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In November, consumer confidence levels increased for the first time in three months, reflecting a slowdown in job losses and increased consumer spending. While the unemployment rate is expected to exceed 10% for the first half of 2010, job cuts are expected to continue slowing and retailers are seeing increased spring orders - reflecting a more optimistic forecast for 2010. For more on this, see the following article from Money Morning.

consumer confidence
The Reuters/University of Michigan preliminary index of consumer confidence increased in November for the first time in three months as the pace of job cuts slowed and shoppers increased retail sales.

The index of consumer sentiment unexpectedly rose to 73.4, much higher than economists had forecast, from 67.4 in November, according to the report released Friday.  The December figure exceeds the average of 65 for the first nine months of the year.

Separately, U.S. retail sales rose 1.3% in November, the Commerce Department said Friday.  The figure was almost twice as much as the 0.7% increase Wall Street had expected.

Improved sentiment may have helped spending as the numbers suggest consumers were buying aggressively during the crucial holiday shopping season, helping to sustain a fragile economic recovery entering 2010.

“Consumers are clearly showing some willingness to spend,” Avery Shenfeld, chief economist at CIBC World Markets in Toronto told Bloomberg News. The rise in confidence is “consistent with the modest improvement we’ve seen in the pace of layoffs and the payrolls data.”

Economists surveyed by Bloomberg had forecast the consumer sentiment index to rise to 68.8.  The index averaged 89.2 during the economic expansion that began in late 2001 and ended in December 2007.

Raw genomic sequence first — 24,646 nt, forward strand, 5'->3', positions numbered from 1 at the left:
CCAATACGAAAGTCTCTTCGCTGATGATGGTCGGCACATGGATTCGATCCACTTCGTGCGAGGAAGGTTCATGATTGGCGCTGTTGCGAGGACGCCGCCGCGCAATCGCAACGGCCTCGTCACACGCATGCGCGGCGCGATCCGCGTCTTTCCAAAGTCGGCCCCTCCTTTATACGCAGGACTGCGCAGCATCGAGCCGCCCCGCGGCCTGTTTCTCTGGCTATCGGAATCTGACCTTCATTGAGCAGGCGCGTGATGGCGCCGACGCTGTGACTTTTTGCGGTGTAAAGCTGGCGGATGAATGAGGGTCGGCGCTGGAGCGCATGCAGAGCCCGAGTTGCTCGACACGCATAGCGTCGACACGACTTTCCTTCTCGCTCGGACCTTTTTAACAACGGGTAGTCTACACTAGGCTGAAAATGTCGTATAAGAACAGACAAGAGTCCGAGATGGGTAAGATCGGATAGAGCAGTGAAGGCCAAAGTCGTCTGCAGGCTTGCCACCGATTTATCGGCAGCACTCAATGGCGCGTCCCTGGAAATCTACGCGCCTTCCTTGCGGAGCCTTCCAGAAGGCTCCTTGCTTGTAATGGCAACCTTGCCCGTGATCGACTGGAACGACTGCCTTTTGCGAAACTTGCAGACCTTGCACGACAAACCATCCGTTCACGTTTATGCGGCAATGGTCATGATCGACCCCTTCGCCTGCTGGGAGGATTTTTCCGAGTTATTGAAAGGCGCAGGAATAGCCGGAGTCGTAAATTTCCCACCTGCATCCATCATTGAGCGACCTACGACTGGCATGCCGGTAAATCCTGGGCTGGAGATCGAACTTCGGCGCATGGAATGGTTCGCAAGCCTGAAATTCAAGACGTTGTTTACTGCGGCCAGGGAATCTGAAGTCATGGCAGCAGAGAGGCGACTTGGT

The final December figure is scheduled to be released on Dec. 23.

The positive reports came as most economists are projecting that surging unemployment will cripple consumer spending and stifle the economic rebound as the U.S. economy struggles to emerge from the worst recession since the 1930s. Consumer spending accounts for 70% of all U.S. economic activity

"The labor market is showing signs of stabilization, and this is giving consumers greater confidence to spend a little more than they were earlier this year," Chris Rupkey, chief financial economist at The Bank of Tokyo-Mitsubishi UFJ Ltd. in New York told MSNBC.com.

Even though economists are predicting that the unemployment rate will continue to exceed 10% for the first half of 2010, the pace of job cuts has slowed.  Initial jobless claims have remained below 500,000 for the last three weeks after peaking at almost 700,000 in late March.

U.S. President Barack Obama is rallying bipartisan support for a new stimulus package - estimated to be up to $170 billion - to help spur employers to increase hiring, including tax credits for small businesses and infrastructure projects.

Hong Kong-based Li & Fung Ltd. (PINK: LFUGF), the biggest supplier to Wal-Mart Stores Inc. (NYSE: WMT), said demand from Kohl’s Corp. (NYSE: KSS) and other “mid-tier” retailers is rebounding.

“The last few weeks, as we’re going into Christmas, most retailers have felt positive” and have increased orders for spring, Bruce Rockowitz, president of Li & Fung, told Bloomberg.

U.S. auto sales also picked up, increasing to a 10.92 million annual rate in November from 10.45 million a month earlier, industry data showed. General Motors Co. (NYSE: GRM), Toyota Motor Corp. (NYSE ADR: TM), Ford Motor Co. (NYSE: F) and Chrysler Group LLC all reported results that beat analysts’ estimates.

This article has been republished from Money Morning. You can also view this article at
Money Morning, an investment news and analysis site.